Emer Flynn says her youngest grandchild has never seen her without a mask “except through the window”. Her older grandchildren wonder why they can’t come over any more. Meeting the oldest of them, who is 17, for a coffee in the garden once a week “is the sum of my social life these days”.
Flynn is one of thousands of people whose immune system is compromised, and who continue to cocoon against Covid-19 long after the rest of society has returned to normal. For many in this group, vaccines don’t work and the only medication that might prevent infection is not available in Ireland.
“No one comes past the front door without a mask. We meet each other outdoors, all masked,” the 68-year-old grandmother, who was diagnosed with a form of leukaemia in 2018, says of her family. “It’s tough because I loved having them over for sleepovers.”
“I used to belong to a theatre club. I went to the cinema regularly with friends. I was a great walker. All that has gone by the wayside.”
The group of patients who have no protection against Covid due to a poor vaccine response include people with specific medical conditions, and those who have had a transplant or are taking immunosuppressant drugs. Not everyone in these categories is affected, but none of these patients can afford to take the risk of contracting Covid.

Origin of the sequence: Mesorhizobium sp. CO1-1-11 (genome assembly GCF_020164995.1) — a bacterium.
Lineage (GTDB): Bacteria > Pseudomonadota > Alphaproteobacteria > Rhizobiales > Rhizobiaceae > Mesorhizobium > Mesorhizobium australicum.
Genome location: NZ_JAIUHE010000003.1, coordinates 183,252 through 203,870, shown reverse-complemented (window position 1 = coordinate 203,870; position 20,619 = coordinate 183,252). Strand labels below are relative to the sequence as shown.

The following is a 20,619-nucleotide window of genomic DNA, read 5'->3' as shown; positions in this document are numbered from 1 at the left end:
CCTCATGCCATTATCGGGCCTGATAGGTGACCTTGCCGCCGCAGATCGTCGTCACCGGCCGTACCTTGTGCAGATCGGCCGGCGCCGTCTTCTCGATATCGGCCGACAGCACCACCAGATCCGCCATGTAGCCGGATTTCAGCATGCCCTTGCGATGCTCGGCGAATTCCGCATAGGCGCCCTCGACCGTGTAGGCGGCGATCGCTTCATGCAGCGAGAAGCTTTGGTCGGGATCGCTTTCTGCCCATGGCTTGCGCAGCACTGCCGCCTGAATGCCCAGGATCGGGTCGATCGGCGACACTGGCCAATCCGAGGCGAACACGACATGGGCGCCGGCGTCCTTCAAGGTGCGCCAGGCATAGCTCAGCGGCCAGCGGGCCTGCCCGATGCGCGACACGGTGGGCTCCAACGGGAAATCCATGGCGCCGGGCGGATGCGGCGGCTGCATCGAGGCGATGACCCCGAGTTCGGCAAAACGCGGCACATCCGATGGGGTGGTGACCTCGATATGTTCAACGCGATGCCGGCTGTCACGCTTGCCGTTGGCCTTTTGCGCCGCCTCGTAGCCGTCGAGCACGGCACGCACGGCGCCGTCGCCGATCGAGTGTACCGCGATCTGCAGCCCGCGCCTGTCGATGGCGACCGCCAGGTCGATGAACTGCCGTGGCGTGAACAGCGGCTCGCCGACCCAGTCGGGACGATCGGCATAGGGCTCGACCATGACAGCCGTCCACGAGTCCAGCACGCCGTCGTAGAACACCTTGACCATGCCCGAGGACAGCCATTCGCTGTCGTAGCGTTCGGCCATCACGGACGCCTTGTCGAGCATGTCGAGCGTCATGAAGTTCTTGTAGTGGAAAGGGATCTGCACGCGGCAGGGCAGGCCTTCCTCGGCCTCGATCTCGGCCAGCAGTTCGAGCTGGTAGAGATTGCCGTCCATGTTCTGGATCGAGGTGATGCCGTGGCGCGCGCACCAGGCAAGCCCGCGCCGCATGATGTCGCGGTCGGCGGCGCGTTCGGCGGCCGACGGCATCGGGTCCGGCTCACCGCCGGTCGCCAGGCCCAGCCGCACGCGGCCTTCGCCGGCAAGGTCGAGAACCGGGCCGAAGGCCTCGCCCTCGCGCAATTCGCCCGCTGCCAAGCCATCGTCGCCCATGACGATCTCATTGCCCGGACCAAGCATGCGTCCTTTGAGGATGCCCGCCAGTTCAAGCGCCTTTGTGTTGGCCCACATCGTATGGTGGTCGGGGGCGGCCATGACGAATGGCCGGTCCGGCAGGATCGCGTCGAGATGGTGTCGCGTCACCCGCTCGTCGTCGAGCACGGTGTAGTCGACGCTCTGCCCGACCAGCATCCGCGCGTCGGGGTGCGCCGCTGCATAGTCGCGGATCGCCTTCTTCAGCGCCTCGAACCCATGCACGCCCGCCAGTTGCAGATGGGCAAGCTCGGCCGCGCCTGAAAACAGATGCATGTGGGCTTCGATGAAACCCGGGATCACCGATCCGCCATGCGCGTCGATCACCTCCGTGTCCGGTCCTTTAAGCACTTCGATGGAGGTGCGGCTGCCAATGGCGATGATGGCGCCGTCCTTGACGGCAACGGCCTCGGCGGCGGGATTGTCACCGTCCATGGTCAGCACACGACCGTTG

Many could benefit by taking Evusheld, an injectable monoclonal antibody which has been shown to reduce the risk of Covid for at least six months. Evusheld is authorised by the European Medicines Agency and is available in over 30 countries, but not in Ireland or the UK.
The Health Service Executive has been considering it since last April. The drug is being assessed for cost efficiency, with the results of a health technology assessment due next month. Possibly protracted price negotiations are then likely between the HSE and the manufacturer, AstraZeneca.
Strain of Covid-19
By the time this process is completed, a winter wave of Covid is likely to have passed through Ireland, and the virus may well have mutated in a way that renders the drug less effective.
“What is the HSE waiting for?” asks Prof Margaret Hannan, a consultant microbiologist in the Mater hospital in Dublin. “The studies are there and the strain of Covid-19 currently circulating is the one this drug works on. It may be out of date by the time it becomes available”.
Prof Hannan works close with the Mater’s lung transplant team. “We’re still losing patients to Covid, despite all the vaccinations and the boosters. Evusheld is something that can protect them – I cannot understand why we cannot access it, even if its use was ring-fenced for transplant recipients.”
Only one-third of lung transplant recipients developed immunity after one Covid-19 booster and 50 per cent after two boosters, a study published by Mater researchers has found.
“The vaccines don’t work for many immunocompromised, especially blood cancer patients, yet the only plan from public health is to offer them boosters,” says Michael Rynne of CLL [Chronic Lymphocytic Leukaemia] Ireland, a charity representing patients with leukaemia.
In the UK, patient groups have begun an awareness campaign, #Forgotten500k, on behalf of immunocompromised people with are still shielding and unable to work due to being at higher risk from the virus. In Ireland, these patients seem equally forgotten.